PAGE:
Particle size-dependent electrical properties of nanocrystalline NiO
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Nickel oxide nanoparticles are formed by chemical precipitation and subsequent drying and calcinations at temperatures ≥523 K. Samples are characterized using X-ray diffraction and BET surface area measurements indicating the formation of a single NiO phase whose crystallite size increases with increasing calcination temperature. The electrical properties are examined by measuring DC and AC conductivities and dielectric properties as functions of temperature. Electrical conductivities first slightly increases with increasing particle size up to 7–10 nm and are about 8 orders of magnitude higher than that of NiO single crystals. Further increasing the particle size above 10 nm, leads to a monotonic decrease of conductivity. The data are discussed in view of variations of grain boundary as well as triple junction volume fractions as the particle size varies. At temperatures above θD/2 (θD is the Debye temperature), the conductivity is ascribed to a band-like conduction due to the large polaron. The activation energy of conduction was found to be minimal for the highly conducting samples of 7–10 nm, and gradually increases to ~0.5 eV with increasing the particle size above 10 nm. For T < θD/2, the conductivity is best described by variable–range–hopping models. Model parameters are thus estimated and presented as functions of particle size. Frequency as well as temperature dependencies of the AC conductivity and dielectric constant exhibit trends usually observed in carrier dominated dielectrics.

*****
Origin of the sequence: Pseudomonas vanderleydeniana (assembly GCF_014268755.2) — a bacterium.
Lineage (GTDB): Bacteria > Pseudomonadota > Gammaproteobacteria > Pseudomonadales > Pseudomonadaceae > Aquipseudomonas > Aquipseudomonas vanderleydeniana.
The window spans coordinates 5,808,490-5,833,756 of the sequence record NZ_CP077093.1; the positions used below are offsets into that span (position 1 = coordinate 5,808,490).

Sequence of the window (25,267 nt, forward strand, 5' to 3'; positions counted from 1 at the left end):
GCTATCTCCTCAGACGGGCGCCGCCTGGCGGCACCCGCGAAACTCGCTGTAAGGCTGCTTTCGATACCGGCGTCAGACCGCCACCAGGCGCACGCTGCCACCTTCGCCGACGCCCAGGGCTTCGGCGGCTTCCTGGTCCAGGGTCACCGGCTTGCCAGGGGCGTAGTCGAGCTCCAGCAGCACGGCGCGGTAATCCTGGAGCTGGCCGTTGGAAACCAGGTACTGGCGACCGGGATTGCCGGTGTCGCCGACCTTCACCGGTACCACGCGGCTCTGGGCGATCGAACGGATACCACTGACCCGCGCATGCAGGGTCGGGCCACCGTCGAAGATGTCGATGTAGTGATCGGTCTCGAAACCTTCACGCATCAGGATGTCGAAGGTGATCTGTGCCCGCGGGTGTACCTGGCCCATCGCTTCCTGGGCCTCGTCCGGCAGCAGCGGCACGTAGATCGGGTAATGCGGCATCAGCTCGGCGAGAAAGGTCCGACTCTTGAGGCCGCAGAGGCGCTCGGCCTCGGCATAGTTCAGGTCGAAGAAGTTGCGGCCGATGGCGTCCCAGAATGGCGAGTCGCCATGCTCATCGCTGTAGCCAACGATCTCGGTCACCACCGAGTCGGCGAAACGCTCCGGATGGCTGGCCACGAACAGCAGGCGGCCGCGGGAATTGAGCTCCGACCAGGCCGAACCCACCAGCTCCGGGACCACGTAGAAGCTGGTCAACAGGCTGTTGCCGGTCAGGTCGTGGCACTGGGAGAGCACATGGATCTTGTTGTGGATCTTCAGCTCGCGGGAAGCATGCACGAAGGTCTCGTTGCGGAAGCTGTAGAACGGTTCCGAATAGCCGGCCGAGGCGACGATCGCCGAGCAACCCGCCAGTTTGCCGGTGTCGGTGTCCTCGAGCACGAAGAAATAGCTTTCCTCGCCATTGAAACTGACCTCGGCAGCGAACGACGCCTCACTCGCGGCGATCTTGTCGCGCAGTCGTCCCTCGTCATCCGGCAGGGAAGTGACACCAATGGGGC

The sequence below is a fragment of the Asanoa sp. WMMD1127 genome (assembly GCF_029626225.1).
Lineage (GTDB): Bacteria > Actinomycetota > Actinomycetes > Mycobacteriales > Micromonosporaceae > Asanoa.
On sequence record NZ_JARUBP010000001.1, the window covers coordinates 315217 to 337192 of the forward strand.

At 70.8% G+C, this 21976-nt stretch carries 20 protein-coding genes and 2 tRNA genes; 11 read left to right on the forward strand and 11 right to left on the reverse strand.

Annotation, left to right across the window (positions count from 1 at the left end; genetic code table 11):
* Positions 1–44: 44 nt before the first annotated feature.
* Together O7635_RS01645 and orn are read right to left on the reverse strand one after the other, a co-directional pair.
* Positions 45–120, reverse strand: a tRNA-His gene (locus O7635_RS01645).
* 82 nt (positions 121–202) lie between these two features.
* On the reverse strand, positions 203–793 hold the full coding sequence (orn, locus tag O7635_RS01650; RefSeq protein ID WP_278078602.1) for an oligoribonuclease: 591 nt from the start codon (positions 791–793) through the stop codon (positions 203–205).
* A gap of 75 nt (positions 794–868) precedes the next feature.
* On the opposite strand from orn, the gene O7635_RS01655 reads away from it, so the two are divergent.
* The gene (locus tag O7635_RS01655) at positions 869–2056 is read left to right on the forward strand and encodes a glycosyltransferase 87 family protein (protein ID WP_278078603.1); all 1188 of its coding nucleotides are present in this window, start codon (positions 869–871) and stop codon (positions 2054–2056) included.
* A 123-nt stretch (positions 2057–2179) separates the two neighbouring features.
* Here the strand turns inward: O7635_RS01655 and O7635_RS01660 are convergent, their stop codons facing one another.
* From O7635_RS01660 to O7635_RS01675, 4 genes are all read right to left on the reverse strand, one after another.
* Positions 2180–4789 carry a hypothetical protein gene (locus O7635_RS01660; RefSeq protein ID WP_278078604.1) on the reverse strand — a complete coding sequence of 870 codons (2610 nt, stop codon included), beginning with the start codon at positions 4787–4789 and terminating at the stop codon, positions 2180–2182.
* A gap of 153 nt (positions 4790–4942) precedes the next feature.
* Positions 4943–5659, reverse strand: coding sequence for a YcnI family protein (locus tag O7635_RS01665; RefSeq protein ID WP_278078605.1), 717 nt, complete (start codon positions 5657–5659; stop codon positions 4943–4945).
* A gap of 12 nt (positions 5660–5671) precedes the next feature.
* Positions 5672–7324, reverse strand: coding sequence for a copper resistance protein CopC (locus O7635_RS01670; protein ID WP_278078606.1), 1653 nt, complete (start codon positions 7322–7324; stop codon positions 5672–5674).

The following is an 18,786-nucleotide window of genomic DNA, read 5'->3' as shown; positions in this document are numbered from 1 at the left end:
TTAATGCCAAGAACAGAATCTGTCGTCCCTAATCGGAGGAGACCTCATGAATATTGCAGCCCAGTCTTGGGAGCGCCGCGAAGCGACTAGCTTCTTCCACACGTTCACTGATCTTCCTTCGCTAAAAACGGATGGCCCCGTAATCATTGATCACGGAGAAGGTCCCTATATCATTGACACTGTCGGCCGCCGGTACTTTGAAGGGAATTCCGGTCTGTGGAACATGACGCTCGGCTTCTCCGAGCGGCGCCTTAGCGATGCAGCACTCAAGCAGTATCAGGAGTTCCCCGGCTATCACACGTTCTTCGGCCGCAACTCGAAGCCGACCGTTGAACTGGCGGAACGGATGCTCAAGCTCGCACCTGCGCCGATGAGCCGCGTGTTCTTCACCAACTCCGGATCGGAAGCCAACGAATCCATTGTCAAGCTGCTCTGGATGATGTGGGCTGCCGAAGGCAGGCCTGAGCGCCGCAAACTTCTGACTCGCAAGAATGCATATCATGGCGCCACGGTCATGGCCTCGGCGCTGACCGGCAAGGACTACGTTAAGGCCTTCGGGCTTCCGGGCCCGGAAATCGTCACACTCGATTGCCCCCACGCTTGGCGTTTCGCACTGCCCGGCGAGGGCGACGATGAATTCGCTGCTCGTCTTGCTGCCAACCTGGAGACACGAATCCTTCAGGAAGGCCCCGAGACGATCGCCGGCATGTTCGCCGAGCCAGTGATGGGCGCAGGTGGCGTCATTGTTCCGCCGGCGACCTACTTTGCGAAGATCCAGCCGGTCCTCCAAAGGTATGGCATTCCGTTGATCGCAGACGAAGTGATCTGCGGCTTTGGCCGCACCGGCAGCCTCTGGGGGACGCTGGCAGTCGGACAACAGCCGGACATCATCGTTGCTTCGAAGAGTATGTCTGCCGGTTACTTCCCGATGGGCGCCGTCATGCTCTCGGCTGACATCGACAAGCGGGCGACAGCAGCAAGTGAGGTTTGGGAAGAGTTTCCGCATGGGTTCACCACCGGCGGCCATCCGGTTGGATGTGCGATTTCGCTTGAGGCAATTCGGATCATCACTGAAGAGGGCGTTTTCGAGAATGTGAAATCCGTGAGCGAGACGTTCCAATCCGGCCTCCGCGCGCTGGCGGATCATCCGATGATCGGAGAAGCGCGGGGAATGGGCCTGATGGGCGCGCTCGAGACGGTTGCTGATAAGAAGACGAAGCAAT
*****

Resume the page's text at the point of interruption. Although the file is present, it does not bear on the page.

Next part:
KeywordsTriple Junction Nickel Hydroxide Small Polaron Room Temperature Conductivity Large Polaron
The authors are indebted to Dr. H. Alattar for his discussion and Prof. A. A. Bahgat (Al-Azhar University) for critical reading of the manuscript.
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